The result [of the limited pool of qualified software developers who have the language and technical skills to work for American companies] is increasing competition for the most skilled Indian computer engineers and a narrowing U.S.-India gap in their compensation. India's software-and-service association puts wage inflation in its industry at 10% to 15% a year. Some tech executives say it's closer to 50%. In the U.S., wage inflation in the software sector is under 3%, according to Moody's Economy.com... [T]he experienced engineers Silicon Valley companies covet can now cost $60,000 to $100,000 a year... Increases like that [in compensation] have spurred a lot of job-hopping in India. Pervasive Software Inc. of Austin, Texas, opened a Bangalore unit in 2004 and hired 45 people. But soon its turnover was more than 25% a year, says the company's CEO, John Farr. The company kept having to invest in training workers, only to see them leave. A year ago, it shut its Bangalore unit.What I read in this story matches the anecdotes that I have heard about Indian outsourcing recently. I have heard stories from more than one friend or colleague in the industry about terrible problems with turnover: they get good people trained up, and those good people leave for a better salary. That's not surprising, and I can't blame the Indian programmers who do this. However, it does significantly change the value proposition of outsourcing software development to India. Major outsourcing companies have responded by opening up shops in places like China, Mexico, Poland, and Brazil. The wages in these new places are significantly lower than they are now in India, but they also don't have some of India's advantages. Because of the good Indian system of technical education and the fact that the language of education there is English, India has a large pool of qualified people who speak English. Countries like Poland and China likely have large or at least significant pools of people with the technical skills, but English is not nearly as pervasive there as it is in India. Mexico and Brazil have an advantage in that the time difference between them and the United States is small or non-existent, but I wonder if they have large enough populations of people with the necessary technical skills.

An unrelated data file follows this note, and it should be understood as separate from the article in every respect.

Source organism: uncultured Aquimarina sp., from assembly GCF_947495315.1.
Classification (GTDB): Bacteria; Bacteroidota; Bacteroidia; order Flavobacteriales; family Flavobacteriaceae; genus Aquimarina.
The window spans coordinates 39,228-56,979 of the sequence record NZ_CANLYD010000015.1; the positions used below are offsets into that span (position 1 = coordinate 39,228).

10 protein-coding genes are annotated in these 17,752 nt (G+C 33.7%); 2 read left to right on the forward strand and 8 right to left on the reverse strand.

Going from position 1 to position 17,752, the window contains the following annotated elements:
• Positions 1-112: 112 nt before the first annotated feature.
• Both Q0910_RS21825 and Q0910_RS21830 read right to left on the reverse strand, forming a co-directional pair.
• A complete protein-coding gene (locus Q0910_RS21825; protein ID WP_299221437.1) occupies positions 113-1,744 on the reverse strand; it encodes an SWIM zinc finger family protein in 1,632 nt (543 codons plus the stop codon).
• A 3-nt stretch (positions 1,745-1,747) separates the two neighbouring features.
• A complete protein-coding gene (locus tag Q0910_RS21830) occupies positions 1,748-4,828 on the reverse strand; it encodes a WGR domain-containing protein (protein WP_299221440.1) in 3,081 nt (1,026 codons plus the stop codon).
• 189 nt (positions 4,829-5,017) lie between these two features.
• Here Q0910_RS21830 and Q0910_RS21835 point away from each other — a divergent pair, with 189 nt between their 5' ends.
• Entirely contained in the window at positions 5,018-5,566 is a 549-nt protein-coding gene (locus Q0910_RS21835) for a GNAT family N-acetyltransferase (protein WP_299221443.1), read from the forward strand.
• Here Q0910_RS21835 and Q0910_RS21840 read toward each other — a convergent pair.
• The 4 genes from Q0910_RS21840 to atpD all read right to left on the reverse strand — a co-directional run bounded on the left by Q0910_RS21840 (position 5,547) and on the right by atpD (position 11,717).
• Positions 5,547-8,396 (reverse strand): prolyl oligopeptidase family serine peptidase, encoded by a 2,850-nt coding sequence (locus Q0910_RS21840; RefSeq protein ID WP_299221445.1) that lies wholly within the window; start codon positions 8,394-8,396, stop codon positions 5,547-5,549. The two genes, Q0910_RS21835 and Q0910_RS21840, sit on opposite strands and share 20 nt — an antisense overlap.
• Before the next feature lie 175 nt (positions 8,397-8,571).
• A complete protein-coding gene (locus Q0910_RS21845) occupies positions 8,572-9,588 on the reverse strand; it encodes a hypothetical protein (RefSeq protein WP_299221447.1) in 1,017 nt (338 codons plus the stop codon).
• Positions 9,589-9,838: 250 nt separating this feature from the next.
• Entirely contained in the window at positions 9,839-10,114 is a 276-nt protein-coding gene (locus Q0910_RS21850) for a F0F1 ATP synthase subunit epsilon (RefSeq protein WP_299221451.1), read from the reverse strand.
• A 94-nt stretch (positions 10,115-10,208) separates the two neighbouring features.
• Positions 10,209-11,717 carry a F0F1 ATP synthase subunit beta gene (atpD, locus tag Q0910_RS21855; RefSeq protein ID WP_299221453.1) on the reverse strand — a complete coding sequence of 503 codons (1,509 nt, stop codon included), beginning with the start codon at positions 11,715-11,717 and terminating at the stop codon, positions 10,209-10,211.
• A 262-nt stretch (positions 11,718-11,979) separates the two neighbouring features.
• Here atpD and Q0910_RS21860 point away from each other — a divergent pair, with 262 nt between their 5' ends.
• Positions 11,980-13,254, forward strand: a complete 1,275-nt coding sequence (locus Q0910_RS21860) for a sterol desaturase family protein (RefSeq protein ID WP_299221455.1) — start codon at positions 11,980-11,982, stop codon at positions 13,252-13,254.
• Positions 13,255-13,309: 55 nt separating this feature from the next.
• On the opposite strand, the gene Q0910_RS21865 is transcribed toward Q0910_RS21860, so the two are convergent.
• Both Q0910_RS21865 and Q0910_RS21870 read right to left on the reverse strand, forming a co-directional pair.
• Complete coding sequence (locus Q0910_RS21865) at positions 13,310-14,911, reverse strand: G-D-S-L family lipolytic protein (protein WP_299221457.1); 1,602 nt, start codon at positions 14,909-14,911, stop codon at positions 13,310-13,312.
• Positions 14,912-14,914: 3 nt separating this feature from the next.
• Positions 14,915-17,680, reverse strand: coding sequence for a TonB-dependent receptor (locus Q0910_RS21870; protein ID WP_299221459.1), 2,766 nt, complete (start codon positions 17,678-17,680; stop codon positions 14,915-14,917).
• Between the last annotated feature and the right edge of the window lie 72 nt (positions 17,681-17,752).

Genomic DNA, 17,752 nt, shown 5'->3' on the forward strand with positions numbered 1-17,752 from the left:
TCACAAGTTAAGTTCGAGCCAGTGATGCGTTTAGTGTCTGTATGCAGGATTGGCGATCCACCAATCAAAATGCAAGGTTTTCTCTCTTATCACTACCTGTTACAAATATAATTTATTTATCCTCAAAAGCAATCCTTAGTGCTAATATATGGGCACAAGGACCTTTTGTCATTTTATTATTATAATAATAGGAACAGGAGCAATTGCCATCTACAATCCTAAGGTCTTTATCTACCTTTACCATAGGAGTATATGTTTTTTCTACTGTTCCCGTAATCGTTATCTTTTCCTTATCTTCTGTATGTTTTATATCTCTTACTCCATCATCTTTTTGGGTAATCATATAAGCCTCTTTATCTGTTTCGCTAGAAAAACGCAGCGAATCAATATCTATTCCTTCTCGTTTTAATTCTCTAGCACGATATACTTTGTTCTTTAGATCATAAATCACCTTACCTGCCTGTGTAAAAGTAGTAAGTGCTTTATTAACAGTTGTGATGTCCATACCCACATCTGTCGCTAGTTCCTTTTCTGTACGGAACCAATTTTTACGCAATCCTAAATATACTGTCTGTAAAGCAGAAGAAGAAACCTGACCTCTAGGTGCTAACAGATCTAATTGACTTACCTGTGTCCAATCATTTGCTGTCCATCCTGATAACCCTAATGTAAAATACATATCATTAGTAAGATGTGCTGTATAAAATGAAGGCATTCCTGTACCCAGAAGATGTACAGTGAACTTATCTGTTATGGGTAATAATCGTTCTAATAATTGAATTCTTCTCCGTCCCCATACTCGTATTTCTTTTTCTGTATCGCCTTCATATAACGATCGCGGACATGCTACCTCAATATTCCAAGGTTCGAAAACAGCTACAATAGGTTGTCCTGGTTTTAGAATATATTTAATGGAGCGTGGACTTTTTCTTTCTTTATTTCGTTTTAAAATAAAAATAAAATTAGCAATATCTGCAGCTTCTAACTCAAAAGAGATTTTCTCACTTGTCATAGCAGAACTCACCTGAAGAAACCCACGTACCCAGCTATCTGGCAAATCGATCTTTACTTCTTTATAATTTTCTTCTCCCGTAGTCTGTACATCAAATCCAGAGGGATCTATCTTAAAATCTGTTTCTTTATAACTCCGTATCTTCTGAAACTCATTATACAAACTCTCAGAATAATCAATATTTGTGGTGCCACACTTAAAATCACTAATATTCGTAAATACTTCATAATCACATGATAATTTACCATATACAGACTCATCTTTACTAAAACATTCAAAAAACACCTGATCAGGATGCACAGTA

Too many managers in the US have believed that they can save tons of money on software development by simply outsourcing it to India. Well, guess what, guys? The law of supply and demand works in India just like it does here. If the demand for Indian-based software developers increases dramatically and the supply of qualified Indian-based software developers remains relatively static, the cost of obtaining the services of some of those developers will also rise dramatically. The same thing will happen as more companies move into China, Poland, and elsewhere. Outsourcing is not a magic bullet that will slash the cost of software development to nothing, no matter how much US managers wish that it was.